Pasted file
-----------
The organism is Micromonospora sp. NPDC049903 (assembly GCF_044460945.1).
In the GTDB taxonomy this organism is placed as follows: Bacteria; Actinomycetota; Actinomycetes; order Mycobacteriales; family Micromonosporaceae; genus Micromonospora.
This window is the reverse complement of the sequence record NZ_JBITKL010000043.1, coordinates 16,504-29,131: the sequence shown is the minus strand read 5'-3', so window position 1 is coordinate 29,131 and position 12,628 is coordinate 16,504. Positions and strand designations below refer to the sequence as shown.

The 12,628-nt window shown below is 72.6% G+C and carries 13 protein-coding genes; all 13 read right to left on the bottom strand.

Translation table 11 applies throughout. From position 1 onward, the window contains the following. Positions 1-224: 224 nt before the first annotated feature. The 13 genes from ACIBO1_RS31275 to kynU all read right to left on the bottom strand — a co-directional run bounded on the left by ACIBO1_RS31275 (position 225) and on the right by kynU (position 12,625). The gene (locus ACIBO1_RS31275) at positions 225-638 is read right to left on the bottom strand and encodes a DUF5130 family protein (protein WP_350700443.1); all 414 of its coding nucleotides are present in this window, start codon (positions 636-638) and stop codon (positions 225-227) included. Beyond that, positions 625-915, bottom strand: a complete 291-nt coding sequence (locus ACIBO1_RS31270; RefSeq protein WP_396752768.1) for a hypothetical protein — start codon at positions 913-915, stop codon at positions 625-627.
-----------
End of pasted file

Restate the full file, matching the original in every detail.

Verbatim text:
The organism is Micromonospora sp. NPDC049903 (assembly GCF_044460945.1).
In the GTDB taxonomy this organism is placed as follows: Bacteria; Actinomycetota; Actinomycetes; order Mycobacteriales; family Micromonosporaceae; genus Micromonospora.
This window is the reverse complement of the sequence record NZ_JBITKL010000043.1, coordinates 16,504-29,131: the sequence shown is the minus strand read 5'-3', so window position 1 is coordinate 29,131 and position 12,628 is coordinate 16,504. Positions and strand designations below refer to the sequence as shown.

The 12,628-nt window shown below is 72.6% G+C and carries 13 protein-coding genes; all 13 read right to left on the bottom strand.

Translation table 11 applies throughout. From position 1 onward, the window contains the following. Positions 1-224: 224 nt before the first annotated feature. The 13 genes from ACIBO1_RS31275 to kynU all read right to left on the bottom strand — a co-directional run bounded on the left by ACIBO1_RS31275 (position 225) and on the right by kynU (position 12,625). The gene (locus ACIBO1_RS31275) at positions 225-638 is read right to left on the bottom strand and encodes a DUF5130 family protein (protein WP_350700443.1); all 414 of its coding nucleotides are present in this window, start codon (positions 636-638) and stop codon (positions 225-227) included. Beyond that, positions 625-915, bottom strand: a complete 291-nt coding sequence (locus ACIBO1_RS31270; RefSeq protein WP_396752768.1) for a hypothetical protein — start codon at positions 913-915, stop codon at positions 625-627.